Thinking of going from english to western - The Horse Forum
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post #1 of 4 Old 07-07-2012, 11:35 AM Thread Starter
Join Date: Jan 2012
Location: MI
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Thinking of going from english to western

I have ridden English all my life and have always had an interest in riding western. Now I have become very interested and I was wondering besides taking horse lessons what are some things I need to do. What are some of the biggest differences in the two riding types. What kind of western saddle should I get? What is the best bit to start in? I have an appendix horse and I started working a little bit with necking reining on him. I think I know most of the basics.
I think my horse and I are both board of the english riding scene because I feel like I have to knit pick his every move. I have noticed western riders are more relaxed ( some of them) and thought maybe he would relax a little. Give me any advice you have.
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post #2 of 4 Old 07-07-2012, 12:16 PM
Join Date: May 2012
Location: Ontario, Canada
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When I switched I honestly did not find many differences between the two.

Honestly before investing in any tack I would get plenty of lessons before hand and make sure its something you are going to like. I believe the saying "you get what you pay for" and the only saddles I will use are the Billy Cook Sulphur OK saddles (There are knock off Billy Cook's from Greenville TX stay away from those). The genuine Billy Cook's you will pay more upfront but I haven't had saddle fit problems, they last forever and are quite comfortable. This is my personal preference, there are other brands out there that people like but the most important thing is you find someone experienced to help you properly fit that saddle to your horse. I would go for a training or trail saddle if you are in it for pleasure/trails. If you wish to compete in a specific discpline that's another story.

Starting out once you've taken some lessons I would keep the horse in its original bit. I ride in a french link snaffle bit and do just fine (pleasure rider here) because this is what my horse likes and responds well in. I would have an experienced coach or trainer help you find another bit that your horse will go well in if you wish to show and do more then just pleasure.

That's my recommendaiton... start off with lots of lessons to make sure you like it before spending money on tack.
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post #3 of 4 Old 07-07-2012, 12:18 PM
Join Date: Mar 2012
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I find the main difference is the tack and the horse's way of going. As for tack, a simple trail saddle should be fine to start out. If you don't want to be lugging a heavy leather saddle around then synthetic is also a cheaper and lighter alternative - Wintec is a great brand, their saddles are very comfortable, western and English.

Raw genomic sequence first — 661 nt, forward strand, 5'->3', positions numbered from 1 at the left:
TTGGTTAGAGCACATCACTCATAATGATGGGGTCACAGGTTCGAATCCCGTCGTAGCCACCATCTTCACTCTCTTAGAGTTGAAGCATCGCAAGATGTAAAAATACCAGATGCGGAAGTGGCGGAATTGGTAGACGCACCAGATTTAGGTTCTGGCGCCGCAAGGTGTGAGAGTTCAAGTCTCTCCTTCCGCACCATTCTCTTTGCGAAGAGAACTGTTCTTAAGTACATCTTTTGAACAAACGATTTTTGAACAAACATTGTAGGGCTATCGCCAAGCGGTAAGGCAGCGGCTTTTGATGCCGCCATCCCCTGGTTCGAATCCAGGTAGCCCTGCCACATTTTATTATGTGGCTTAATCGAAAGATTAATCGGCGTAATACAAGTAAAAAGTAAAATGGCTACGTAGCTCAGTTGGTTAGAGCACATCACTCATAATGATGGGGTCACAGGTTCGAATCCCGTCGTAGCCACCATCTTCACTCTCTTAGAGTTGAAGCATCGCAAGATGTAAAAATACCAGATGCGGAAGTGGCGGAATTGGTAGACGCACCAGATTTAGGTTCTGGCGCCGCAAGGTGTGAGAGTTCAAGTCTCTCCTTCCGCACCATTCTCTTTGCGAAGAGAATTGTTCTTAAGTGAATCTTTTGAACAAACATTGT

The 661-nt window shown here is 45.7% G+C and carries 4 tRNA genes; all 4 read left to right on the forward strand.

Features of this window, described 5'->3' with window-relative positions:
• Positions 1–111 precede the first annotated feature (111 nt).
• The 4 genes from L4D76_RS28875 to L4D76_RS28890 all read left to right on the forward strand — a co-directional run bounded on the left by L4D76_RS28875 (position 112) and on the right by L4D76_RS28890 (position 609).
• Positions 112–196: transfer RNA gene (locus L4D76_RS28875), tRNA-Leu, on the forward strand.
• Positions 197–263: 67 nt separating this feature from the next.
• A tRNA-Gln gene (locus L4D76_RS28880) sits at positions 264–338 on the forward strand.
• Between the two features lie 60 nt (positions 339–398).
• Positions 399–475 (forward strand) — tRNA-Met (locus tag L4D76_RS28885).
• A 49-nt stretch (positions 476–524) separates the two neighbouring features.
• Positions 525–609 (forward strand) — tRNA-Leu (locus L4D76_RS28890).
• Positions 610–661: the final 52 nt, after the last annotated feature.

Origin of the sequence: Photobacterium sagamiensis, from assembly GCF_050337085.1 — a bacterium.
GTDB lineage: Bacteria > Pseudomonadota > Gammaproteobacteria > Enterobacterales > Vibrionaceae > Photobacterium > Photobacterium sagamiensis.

I would get lots of lessons on it before worrying about tack but here's my rough suggestions. A trainer should give you a more detailed suggestion.

Bits are a little more in depth. If you only plan on doing western for pleasure riding a simple snaffle is fine. If you plan on showing western such as WP, you'll eventually need to upgrade to a curb. If you are going to need a curb, you'll want to teach neck reining and self-carriage in the snaffle before going to a curb. For introducing a curb, I would suggest a short-shanked, unjointed, swivel shanked bit with the shanks swept back as well. The information thread on curbs and western bits in the Tack and Equipment subforum should provide you with plenty of information :)
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post #4 of 4 Old 07-09-2012, 04:52 PM
Join Date: Apr 2009
Location: Ashland, OR
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I personally always reccomend barrel saddles to everyone starting out. My barrel saddle is a hereford and it's coming with me to the grave. I use it for trails, reining, barrel racing, equitation, ranch classes, cattle work...I have a show saddle with silver and lots of tooling for really big shows but I always warm up in my barrel saddle anyway.

You can generally find used barrel saddles relatively inexpensive on craigslist. I bought mine for $375 and I could not ask for a better saddle.

They also really help people learning to ride western because they sit you right and hold you in IMO. Not that you'll need help if you've ridden english.

This is my saddle. I love it so much it's to the point where if it doesn't fit a horse, it's time to find a new horse instead of a new saddle....

Blondehorselover likes this.

Pssh.I didn't pick up the wrong lead
It's called a counter canter...
...A very advanced maneuver.
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